Need Some Hugs
Posted 06 January 2004 - 10:47 AM
Posted 06 January 2004 - 11:56 AM
Not quite the same thing, but 2 days before Halloween my son recieved a birthday invitation for halloween night. My first thought was no, you can't go, it will ruin our plans. Then I thought, all of the other parents probably were thinking the same thing. The child would not have anyone come to his party, so we rearanged our plans to accomadaite his party. It's not the childs fault his birthday is on Halloween, children their age , 6., want thier party on the same day.
Anyway, my preschooler is not Celiac, but in his class everyone brings thier own snacks except on special occassions. I find that easier and takes the pressure off.
My grade one child is Celiac, just getting used to the new way of eating. We have only had the Christmas party to deal with so far. It went pretty well . I made special cookies for the whole class ( made sure they were good enough that no one could tell the difference) . I also made a few extra special things just for my son . This way, he had something the same as everyone else and somthing better than anyone else. He thought it was great.
Posted 06 January 2004 - 04:53 PM
My son goes to daycare, and while he is not Celiac, I can totally relate! The lady who does meal/snack prep at my son's daycare is an angel from heaven, I swear!
Let me tell you the system we have worked out. Every week on Friday, she provides me with a menu plan for the entire next week. On it is listed the am snack, the lunch meal, the pm snack. She even went so far as to provide me with the recipes for all the "dishes" she makes. I take home the menu plan and then on a blank menu-form, fill it out again, writing in appropriate substitutes for the regular lady, (or even a fill-in cook if Becky is away.) He can eat some of the things they eat, such as the fresh fruit, so the day care provides them, but if they serve muffins, he eats one from home that I've provided, and on his menu plan the alteration says, "Rice Flour muffin from home, or from freezer." I've implied my permission by means of permitting what ever I've listed on his menu plan, and whatever I've sent for the cupboard or freezer.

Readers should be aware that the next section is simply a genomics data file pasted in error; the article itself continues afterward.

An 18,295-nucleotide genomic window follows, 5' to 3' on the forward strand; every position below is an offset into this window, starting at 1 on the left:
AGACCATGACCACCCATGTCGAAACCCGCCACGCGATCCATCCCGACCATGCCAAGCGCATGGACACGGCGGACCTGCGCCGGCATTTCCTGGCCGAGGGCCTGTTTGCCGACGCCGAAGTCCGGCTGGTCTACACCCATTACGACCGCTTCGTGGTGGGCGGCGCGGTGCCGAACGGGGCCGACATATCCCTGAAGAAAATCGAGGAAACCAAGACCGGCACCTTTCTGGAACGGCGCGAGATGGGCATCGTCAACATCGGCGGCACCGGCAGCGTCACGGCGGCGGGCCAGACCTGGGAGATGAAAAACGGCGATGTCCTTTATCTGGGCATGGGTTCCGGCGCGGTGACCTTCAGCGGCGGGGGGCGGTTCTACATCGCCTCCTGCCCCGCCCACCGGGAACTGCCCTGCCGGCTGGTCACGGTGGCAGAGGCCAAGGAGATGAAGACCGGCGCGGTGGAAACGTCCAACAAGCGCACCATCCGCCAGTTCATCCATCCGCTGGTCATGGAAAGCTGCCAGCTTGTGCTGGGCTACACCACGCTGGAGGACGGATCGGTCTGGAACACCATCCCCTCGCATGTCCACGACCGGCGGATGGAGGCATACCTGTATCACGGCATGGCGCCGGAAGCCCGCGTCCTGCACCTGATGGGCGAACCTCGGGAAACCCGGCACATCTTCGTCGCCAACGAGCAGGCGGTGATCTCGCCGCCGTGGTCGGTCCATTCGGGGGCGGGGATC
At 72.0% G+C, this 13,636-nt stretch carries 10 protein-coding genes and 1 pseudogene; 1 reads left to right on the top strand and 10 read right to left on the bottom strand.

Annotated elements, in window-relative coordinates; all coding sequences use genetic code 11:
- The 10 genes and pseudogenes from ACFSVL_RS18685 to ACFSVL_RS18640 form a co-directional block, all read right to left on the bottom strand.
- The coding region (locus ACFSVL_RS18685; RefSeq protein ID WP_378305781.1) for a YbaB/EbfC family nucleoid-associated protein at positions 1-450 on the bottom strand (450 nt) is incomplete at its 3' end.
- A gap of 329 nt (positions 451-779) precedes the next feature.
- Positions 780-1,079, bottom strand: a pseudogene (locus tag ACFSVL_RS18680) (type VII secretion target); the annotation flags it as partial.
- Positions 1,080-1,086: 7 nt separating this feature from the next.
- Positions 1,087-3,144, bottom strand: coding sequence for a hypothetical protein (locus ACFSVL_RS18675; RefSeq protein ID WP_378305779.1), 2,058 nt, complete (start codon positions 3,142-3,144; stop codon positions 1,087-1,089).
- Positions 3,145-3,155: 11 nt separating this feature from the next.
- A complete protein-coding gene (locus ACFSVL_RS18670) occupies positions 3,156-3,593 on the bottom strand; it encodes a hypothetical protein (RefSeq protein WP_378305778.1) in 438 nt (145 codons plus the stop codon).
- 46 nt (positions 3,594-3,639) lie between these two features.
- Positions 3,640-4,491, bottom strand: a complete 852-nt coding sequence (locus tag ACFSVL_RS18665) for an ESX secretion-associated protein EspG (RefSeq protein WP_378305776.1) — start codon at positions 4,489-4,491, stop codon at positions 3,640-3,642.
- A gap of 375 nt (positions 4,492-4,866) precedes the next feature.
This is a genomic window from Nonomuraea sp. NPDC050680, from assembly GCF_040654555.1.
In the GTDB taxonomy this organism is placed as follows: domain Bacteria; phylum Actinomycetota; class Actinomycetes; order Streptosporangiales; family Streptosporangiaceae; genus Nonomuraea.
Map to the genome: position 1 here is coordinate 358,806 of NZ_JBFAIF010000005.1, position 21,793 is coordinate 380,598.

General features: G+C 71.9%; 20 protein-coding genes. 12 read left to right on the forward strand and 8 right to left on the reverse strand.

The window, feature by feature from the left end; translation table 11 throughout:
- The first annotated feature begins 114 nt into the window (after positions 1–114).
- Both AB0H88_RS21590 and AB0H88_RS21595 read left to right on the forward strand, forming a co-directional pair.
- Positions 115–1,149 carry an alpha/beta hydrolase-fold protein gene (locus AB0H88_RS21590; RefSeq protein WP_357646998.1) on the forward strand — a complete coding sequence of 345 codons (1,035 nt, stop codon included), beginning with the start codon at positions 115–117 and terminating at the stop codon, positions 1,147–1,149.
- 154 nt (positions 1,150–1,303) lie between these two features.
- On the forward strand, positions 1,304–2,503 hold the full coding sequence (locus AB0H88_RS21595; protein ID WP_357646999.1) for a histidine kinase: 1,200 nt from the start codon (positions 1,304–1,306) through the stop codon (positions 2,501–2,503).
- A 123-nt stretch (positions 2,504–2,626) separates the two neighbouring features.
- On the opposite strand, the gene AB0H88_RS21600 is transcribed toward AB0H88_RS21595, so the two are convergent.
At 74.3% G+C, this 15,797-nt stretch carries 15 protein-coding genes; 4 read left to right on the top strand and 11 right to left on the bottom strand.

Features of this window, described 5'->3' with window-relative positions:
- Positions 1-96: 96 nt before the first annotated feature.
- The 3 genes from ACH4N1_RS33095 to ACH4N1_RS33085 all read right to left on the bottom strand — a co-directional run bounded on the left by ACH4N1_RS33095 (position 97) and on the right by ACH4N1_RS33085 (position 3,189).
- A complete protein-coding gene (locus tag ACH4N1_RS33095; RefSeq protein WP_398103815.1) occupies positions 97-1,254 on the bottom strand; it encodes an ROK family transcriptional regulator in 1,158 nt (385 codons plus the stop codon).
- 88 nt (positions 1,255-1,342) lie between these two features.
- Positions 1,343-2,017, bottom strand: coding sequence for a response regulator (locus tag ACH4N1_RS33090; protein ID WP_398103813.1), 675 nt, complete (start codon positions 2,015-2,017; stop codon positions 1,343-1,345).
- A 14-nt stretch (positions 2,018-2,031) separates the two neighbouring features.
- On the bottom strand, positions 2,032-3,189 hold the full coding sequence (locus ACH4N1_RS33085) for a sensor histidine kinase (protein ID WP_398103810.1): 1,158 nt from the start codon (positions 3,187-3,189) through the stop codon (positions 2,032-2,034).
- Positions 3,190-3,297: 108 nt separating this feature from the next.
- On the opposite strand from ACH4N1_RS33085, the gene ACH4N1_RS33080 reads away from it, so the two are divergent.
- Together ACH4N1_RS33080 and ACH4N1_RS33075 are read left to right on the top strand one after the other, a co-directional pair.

I've given her an individual sized casserole dish, and if a meal is something he cannot have, she makes something similar for Logan with his wheat free ingredients, ie rice pasta. She has learned to thicken stews with corn starch instead of flour, after asking me what to use. I send most snacks for Logan, like you do for your daughter. Logan also has an entire cupboard in the daycare kitchen designated to his foods. I keep it stocked with rice chips he loves, M&Ms, rice crackers, his pasta, and other wheat free, non-perishable items, so that these things are on hand and can be substitued when similar items are being eaten by the other children.
I also bake lots of treats for Logan at home, like wheat free pizza crusts, Wheat free brownies, wheat free banana muffins, and wheat free cookies, and wrap them individually and take them in to Becky who puts them directly into the freezer, in Logan's section, (could be a basket or bin) so that they'll keep. When they have a celebration or some cool snack or treat, Becky already has something comparible on hand for Logan, either in his cupboard or in the freezer, and she just serves it to him when the other kids get theirs. We find this system works very well for us. He is almost never left sitting without something very similar to what they are eating.
Would a system like this work out for your and your daycare?
Posted 07 January 2004 - 01:33 AM